Take Me to Your Leader
Director: Keith Wright
You know that film, Ed Wood? The Edward D Wood Jr biopic directed by Tim Burton, starring Johnny Depp? Imagine if that was set not in 1950s Hollywood but in present day Yorkshire. With a script by Alan Bennett.
Take Me to Your Leader belongs, like Mark Withers’ Hardcore: A Poke into the Adult Film Orifice, in the subgenre of ‘recursive mockumentaries’: fictional, narrative films which pretend to be non-fictional documentaries about the making of an entirely imaginary fictional, narrative film. Hardcore was about the making of a porno flick, in Take Me to Your Leader the genre in question is science fiction.
The film follows the efforts of Corbin West (Roger Bingham, who was in episodes of The League of Gentlemen and The Last Train), a predominantly cheerful 55-year-old underachiever who decides to make a 1950s-style alien invasion epic on a shoe-string, starring himself as the alien leader Zortan. He ropes in a motley crew including American cinematographer Joe Palentino (Tristian Cooper with a completely convincing LA accent), stunt arranger Chet Harris (director Keith Wright’s father, who is also called Keith and is credited here as Keith S Wright) who claims to have worked on a bond film, costume designer Margaret Fipps (Margaret Wright, mother of Keith and wife of Keith S) and elderly production designer Ray Pickles (retired roofing contractor Ray Ledger). The cast of this sci-fi movie includes aggressively self-confident leading man Simon Delgado (Grant Bridges) playing a character called ‘Wildboy’ and leading lady Jennifer Almon (Penelope Ellis).
Rounding out the family connection, Keith’s gran Margaret Collier plays Corbin’s estranged mother Betty who, in a continuation of the Ed Wood angle, wanted a girl so christened him Shirley and dressed him in skirts. Keith S Wright (as ‘Keith Wright Snr’) and Margaret Collier previously appeared in Keith Wright’s short film Long in the Tooth (available on the Frisson Film website) as a vampire scarecrow and his mum.
Over the course of 71 minutes we see these intrepid film-makers, armed with a surfeit of self-confidence but no discernible talent, attempt to make an SF feature called... Take Me to Your Leader. There is a mixture of fly-on-the-wall observation and to-camera interviews although the interviewer himself is only rarely heard. Other participants appear occasionally, notably a young special effects enthusiast with a slightly overdeveloped enthusiasm for explosives (whose appearances are, to be honest, too few and too brief to really register) and two double glazing salesmen persuaded to provide financial backing. Bubbling under this story is a subplot about the mother-son estrangement.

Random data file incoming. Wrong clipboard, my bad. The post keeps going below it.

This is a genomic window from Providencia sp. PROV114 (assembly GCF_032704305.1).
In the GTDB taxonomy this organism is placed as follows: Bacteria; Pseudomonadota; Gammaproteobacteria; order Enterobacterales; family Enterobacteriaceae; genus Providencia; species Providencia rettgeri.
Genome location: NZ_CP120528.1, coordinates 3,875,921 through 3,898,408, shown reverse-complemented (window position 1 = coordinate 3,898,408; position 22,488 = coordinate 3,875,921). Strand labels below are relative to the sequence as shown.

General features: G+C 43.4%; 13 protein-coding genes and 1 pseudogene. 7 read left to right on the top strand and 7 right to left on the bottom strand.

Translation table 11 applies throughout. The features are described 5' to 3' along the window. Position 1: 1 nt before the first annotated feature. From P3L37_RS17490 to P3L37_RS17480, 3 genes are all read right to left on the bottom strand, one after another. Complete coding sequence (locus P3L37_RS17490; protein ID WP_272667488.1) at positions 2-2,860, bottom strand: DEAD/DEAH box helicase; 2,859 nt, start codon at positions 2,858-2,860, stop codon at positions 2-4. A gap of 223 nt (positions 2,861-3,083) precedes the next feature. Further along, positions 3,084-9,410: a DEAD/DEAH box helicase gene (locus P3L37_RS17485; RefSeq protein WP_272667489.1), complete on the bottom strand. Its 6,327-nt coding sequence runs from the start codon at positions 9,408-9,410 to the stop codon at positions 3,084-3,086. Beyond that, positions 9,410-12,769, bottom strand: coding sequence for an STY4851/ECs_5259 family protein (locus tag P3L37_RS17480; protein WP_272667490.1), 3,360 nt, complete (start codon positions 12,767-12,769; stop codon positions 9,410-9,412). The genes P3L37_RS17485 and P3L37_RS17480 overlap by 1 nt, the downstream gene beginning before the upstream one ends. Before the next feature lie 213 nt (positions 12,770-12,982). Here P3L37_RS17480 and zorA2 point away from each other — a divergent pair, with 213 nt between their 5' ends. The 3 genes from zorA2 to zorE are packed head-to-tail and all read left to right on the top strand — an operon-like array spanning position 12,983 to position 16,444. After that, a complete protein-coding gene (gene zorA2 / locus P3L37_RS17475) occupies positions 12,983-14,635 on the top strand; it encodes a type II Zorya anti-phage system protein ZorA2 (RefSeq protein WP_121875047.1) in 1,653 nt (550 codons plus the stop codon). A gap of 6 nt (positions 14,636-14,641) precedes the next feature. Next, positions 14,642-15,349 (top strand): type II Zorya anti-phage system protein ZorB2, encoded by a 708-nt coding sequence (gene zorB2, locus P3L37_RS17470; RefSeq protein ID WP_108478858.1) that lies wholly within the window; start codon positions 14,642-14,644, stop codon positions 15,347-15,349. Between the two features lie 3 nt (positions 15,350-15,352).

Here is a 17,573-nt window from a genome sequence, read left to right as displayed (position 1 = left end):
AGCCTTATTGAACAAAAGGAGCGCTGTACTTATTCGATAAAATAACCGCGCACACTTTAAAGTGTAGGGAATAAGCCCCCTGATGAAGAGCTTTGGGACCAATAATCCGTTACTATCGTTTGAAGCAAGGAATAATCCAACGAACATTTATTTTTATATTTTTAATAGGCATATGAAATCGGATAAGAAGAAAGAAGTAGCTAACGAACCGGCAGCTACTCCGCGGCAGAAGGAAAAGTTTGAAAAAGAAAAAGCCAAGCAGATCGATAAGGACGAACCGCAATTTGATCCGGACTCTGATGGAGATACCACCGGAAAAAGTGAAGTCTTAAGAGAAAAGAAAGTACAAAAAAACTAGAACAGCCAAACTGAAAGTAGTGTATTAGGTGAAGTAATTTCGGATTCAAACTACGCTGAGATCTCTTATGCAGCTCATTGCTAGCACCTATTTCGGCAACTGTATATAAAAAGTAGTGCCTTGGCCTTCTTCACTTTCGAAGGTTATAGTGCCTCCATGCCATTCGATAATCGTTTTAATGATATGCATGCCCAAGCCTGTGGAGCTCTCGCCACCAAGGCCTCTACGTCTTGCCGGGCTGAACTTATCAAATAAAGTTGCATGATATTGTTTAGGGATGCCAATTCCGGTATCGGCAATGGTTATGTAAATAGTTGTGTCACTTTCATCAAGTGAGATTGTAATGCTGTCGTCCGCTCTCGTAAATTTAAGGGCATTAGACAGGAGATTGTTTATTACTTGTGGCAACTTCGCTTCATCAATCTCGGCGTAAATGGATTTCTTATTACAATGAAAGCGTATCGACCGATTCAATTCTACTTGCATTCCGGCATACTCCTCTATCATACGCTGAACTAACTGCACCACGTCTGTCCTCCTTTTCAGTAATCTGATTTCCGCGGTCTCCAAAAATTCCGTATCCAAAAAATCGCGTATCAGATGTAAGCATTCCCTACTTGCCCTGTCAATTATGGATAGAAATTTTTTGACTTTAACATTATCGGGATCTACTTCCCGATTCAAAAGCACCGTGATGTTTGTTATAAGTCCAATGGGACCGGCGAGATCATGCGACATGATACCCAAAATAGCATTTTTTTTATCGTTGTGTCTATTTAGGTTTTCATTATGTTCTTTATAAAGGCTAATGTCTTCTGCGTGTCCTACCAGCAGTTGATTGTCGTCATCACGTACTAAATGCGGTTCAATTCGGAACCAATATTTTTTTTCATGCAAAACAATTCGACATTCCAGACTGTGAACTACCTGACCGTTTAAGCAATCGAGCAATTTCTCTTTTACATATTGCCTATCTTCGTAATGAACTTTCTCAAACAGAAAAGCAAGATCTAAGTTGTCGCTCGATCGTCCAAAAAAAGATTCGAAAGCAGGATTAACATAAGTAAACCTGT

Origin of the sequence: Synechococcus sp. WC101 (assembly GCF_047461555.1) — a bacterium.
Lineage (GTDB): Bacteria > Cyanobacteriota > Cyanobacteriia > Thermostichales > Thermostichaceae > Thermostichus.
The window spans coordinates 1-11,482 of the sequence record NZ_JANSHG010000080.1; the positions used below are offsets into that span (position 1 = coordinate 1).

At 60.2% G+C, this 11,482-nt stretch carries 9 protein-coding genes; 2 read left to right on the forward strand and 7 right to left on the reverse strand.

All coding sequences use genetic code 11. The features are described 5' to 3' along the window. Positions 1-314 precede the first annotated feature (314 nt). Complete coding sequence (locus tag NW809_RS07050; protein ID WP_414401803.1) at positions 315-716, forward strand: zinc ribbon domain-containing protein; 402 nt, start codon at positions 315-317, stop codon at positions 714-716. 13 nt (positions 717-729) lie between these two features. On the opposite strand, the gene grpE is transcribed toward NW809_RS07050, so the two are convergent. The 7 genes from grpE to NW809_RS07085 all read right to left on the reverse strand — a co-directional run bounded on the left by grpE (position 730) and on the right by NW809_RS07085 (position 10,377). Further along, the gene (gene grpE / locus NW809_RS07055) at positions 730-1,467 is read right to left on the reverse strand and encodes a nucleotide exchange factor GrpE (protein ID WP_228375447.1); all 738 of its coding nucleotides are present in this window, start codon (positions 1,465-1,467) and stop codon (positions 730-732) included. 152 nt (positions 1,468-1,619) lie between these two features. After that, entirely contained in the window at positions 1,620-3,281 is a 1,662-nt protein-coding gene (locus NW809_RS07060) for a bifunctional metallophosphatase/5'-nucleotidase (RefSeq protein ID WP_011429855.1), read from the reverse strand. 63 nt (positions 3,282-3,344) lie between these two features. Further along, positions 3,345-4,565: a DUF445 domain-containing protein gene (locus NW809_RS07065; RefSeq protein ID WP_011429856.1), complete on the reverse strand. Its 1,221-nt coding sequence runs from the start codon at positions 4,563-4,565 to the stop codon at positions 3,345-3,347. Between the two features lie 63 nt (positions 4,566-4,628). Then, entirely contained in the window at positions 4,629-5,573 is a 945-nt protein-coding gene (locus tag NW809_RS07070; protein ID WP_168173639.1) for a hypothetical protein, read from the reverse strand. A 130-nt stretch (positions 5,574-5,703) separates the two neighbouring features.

It’s slightly misleading to call this a mockumentary because it doesn’t mock anything. The characters are all massively sympathetic and portrayed with enormous affection, even the arrogant leading man and the loudmouthed Yank DP. There is a gentleness to Take Me to Your Leader which one doesn’t see in the likes of This is Spinal Tap (which Wright acknowledges as an inspiration) and this has the curious effect of making the film undeniably enjoyable without ever being laugh-out-loud funny. This is wry Northern character comedy; Keith Wright and co. may not thank me for saying this but it sometimes feels more Lancashire than Yorkshire in its humour - although I appreciate that to soft, shandy-drinking Southerners there may be no discernible difference.
What suffuses the entire film is pathos. The pathos of Corbin West’s confidence that he can make a film (not a great film, just a little one); the pathos of those who trust and follow him; and the pathos of his mother who, interviewed separately, has finally come to accept that her child is male not female and wishes to see him again.
If there is a fault it’s that the character conflict, which is indispensable to good films but especially to one like this, when it comes, comes too suddenly. Everyone is having a jolly time, buoyed up by West’s positive attitude, then about halfway through people start arguing and in some instances fighting. And this conflict comes solely from characters rather than from the situation of a semi-amateur film shoot; one gets the impression that the same characters, if thrown together in any situation, would have the same disputes.